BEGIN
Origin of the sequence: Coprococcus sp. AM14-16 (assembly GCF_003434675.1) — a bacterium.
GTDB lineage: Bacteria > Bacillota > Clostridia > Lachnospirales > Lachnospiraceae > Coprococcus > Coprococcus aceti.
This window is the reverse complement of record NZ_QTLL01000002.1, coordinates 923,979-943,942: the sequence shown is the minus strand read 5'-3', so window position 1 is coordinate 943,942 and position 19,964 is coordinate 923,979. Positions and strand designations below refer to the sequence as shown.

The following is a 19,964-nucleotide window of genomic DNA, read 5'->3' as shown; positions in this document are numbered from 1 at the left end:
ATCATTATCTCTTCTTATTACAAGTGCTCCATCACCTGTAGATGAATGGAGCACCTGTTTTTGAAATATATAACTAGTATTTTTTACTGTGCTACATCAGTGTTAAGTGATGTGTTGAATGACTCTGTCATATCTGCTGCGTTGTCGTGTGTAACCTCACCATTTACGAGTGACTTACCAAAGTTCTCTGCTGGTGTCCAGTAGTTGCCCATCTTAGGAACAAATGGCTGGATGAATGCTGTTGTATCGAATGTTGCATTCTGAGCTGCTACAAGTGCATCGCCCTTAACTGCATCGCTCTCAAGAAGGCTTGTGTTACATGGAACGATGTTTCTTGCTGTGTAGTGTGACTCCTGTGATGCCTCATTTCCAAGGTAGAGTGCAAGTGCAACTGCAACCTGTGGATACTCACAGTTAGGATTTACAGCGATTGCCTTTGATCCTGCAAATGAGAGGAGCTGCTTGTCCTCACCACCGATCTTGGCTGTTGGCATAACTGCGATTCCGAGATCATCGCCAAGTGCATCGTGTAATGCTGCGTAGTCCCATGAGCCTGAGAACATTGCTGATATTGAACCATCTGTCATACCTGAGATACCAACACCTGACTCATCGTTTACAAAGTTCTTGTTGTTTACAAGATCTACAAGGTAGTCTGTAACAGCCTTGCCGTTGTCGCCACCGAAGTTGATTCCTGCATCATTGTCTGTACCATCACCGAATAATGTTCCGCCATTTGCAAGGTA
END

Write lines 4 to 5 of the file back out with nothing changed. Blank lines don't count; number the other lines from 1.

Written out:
The following is a 19,964-nucleotide window of genomic DNA, read 5'->3' as shown; positions in this document are numbered from 1 at the left end:
ATCATTATCTCTTCTTATTACAAGTGCTCCATCACCTGTAGATGAATGGAGCACCTGTTTTTGAAATATATAACTAGTATTTTTTACTGTGCTACATCAGTGTTAAGTGATGTGTTGAATGACTCTGTCATATCTGCTGCGTTGTCGTGTGTAACCTCACCATTTACGAGTGACTTACCAAAGTTCTCTGCTGGTGTCCAGTAGTTGCCCATCTTAGGAACAAATGGCTGGATGAATGCTGTTGTATCGAATGTTGCATTCTGAGCTGCTACAAGTGCATCGCCCTTAACTGCATCGCTCTCAAGAAGGCTTGTGTTACATGGAACGATGTTTCTTGCTGTGTAGTGTGACTCCTGTGATGCCTCATTTCCAAGGTAGAGTGCAAGTGCAACTGCAACCTGTGGATACTCACAGTTAGGATTTACAGCGATTGCCTTTGATCCTGCAAATGAGAGGAGCTGCTTGTCCTCACCACCGATCTTGGCTGTTGGCATAACTGCGATTCCGAGATCATCGCCAAGTGCATCGTGTAATGCTGCGTAGTCCCATGAGCCTGAGAACATTGCTGATATTGAACCATCTGTCATACCTGAGATACCAACACCTGACTCATCGTTTACAAAGTTCTTGTTGTTTACAAGATCTACAAGGTAGTCTGTAACAGCCTTGCCGTTGTCGCCACCGAAGTTGATTCCTGCATCATTGTCTGTACCATCACCGAATAATGTTCCGCCATTTGCAAGGTA